As refinancing requests gum up the works at many home lenders, Castle & Cooke Mortgage LLC is promising borrowers that it can close most loans within three days of receiving an application.
Matthew Pineda, the Salt Lake City company's president, said a completely paperless system and accommodation by its warehouse lenders, appraisers, and title companies have allowed Castle & Cooke to accomplish this feat.
Observers said big lenders, including Wells Fargo & Co. and Bank of America Corp.'s Countrywide Financial Corp., take 45 to 60 days to close a loan.
Many lenders have antiquated loan origination systems and have cut back on production staff in recent years. That has made handling a recent spike in applications difficult as historically low interest rates entice borrowers to refinance.
Mr. Pineda, who calls himself "a total psycho-obsessive freak for service," said it takes his company's two underwriters just 30 minutes to vet an application. (It has a total of 168 employees.) Each underwriter uses two computer screens and a mouse to navigate through digitally scanned documents, which typically run 150 pages per loan.
"If you're thumbing through a paper loan file, you spend a lot of time rummaging through the documents," Mr. Pineda said. "But we can click on the document and the section you want pops right up in front of you and takes away the desk work of moving through a file, so they move very fast through underwriting."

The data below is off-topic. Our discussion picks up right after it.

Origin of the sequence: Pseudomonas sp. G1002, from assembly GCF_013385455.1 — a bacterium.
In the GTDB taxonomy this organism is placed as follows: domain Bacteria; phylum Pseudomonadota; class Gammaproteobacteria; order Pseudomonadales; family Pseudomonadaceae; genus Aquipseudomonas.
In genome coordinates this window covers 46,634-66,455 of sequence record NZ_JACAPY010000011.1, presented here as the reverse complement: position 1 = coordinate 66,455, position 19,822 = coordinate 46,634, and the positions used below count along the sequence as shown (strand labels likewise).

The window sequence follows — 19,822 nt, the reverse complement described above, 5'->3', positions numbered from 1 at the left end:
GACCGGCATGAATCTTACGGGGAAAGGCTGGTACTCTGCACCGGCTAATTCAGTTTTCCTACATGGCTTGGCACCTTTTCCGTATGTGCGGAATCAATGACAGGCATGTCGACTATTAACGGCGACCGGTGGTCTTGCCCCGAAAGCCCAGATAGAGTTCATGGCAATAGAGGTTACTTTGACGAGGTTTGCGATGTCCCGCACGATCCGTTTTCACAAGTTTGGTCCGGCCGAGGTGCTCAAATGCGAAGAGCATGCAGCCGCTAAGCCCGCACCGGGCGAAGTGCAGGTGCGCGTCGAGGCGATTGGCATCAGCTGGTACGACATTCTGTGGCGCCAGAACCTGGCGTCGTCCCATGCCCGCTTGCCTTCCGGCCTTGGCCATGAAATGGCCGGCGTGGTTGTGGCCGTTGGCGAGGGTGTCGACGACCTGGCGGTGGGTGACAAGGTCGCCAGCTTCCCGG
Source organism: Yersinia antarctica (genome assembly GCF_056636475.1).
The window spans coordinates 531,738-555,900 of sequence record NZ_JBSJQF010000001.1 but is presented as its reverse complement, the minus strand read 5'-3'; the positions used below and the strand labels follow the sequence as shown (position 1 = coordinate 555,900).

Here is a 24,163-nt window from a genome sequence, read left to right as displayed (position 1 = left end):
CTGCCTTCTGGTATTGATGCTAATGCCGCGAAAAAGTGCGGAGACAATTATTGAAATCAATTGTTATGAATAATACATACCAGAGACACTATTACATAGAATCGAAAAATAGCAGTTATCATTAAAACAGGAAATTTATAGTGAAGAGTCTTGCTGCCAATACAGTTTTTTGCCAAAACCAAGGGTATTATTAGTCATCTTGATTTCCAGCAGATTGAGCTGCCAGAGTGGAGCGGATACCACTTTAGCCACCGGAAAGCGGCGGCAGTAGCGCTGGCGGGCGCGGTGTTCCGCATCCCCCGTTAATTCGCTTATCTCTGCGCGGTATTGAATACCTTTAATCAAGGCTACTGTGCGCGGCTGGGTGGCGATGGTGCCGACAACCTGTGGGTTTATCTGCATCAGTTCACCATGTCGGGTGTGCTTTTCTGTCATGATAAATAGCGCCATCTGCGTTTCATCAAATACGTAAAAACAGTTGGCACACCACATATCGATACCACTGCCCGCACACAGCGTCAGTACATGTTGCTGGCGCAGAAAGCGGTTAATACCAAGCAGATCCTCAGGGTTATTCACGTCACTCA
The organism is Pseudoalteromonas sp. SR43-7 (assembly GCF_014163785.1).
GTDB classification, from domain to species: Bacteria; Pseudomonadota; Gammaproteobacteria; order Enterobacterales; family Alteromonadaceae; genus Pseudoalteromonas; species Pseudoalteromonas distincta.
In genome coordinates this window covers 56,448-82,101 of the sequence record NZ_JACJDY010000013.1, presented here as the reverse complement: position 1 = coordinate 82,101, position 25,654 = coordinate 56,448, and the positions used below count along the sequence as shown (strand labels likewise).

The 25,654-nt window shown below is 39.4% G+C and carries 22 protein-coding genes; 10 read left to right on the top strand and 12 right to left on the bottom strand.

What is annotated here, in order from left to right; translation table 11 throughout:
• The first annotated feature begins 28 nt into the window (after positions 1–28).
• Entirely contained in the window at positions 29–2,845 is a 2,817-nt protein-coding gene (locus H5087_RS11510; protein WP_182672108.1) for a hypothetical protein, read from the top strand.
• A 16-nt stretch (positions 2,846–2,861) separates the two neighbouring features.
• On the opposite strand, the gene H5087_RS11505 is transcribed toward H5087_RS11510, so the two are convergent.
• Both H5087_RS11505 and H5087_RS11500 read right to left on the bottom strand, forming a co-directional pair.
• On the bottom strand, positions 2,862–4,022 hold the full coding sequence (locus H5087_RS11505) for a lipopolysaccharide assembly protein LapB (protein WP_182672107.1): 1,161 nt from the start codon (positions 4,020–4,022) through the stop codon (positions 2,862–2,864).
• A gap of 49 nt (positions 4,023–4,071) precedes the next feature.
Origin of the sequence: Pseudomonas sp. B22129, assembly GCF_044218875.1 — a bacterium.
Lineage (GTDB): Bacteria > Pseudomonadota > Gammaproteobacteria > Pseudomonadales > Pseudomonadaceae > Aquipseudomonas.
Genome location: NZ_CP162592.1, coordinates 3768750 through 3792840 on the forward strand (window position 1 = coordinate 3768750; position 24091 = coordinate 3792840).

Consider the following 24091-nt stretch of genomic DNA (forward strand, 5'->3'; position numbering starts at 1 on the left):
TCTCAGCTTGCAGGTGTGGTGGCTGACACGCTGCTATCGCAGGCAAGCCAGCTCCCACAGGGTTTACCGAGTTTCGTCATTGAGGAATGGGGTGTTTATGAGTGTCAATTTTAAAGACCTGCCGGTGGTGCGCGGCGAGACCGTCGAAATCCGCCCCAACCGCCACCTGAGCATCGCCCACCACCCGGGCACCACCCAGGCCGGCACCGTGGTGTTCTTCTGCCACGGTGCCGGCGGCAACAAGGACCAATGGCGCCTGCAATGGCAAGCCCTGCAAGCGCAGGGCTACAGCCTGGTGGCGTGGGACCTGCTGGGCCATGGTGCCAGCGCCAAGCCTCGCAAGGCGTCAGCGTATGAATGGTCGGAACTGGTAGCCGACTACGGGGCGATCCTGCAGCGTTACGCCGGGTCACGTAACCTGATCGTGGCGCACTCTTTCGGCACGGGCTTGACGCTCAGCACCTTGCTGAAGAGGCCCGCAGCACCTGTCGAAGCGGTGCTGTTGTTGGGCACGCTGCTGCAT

Not all loans can close so quickly, however. Castle & Cooke's three-day guarantee is conditional on credit approval; the receipt of W-2 forms and pay stubs as well as an appraisal; a clear preliminary title; and proper insurance coverage, Mr. Pineda said. "I'm totally subject to appraisers and title companies, and I hope that they'll staff up so we can continue at the pace we're on."
Scott Stucky, an executive vice president at DocuTech Corp., a mortgage document and delivery provider in Idaho Falls, said closing a loan in three days "is not that hard."
"A number of companies that are classic small entrepreneurs are capable of doing a three-day close, but they have to break through the mind-set of handling paper files," he said.
Terry Wakefield, the chief executive of Wakefield Co., a Grafton, Wis., mortgage consulting firm, said most large lenders' origination systems are at least 10 to 15 years old.
Though the technology exists to dramatically reduce turnaround times, Mr. Wakefield said, most lenders still rely on paper files. Often, a processor, underwriter, and closer will each review the same file at different times, stretching out the process.
"The amount of rework that occurs is stunning," said Mr. Wakefield, who said he has examined 27 loan production offices in the last five years.
Castle & Cooke, which makes loans through 14 branches in 10 states, expects volume to more than double this year, to $785 million, Mr. Pineda said. It sells its loans as a correspondent to a handful of large purchasers.
He said the lender has benefited from the deep pockets of its parent company, the Los Angeles real estate developer Castle & Cooke Inc. When the mortgage unit was created in 2005, he said, it took six weeks to close a loan. So Mr. Pineda, a veteran of PlainsCapital Corp. and McAfee Mortgage Co., bought imaging software from Del Mar DataTrac Inc. of San Diego.
"The technology facilitated the business plan, but it's expensive, and paperless technology is intimidating," Mr. Pineda said. "In a poorly capitalized industry, the last thing other correspondents want to do is invest in technology."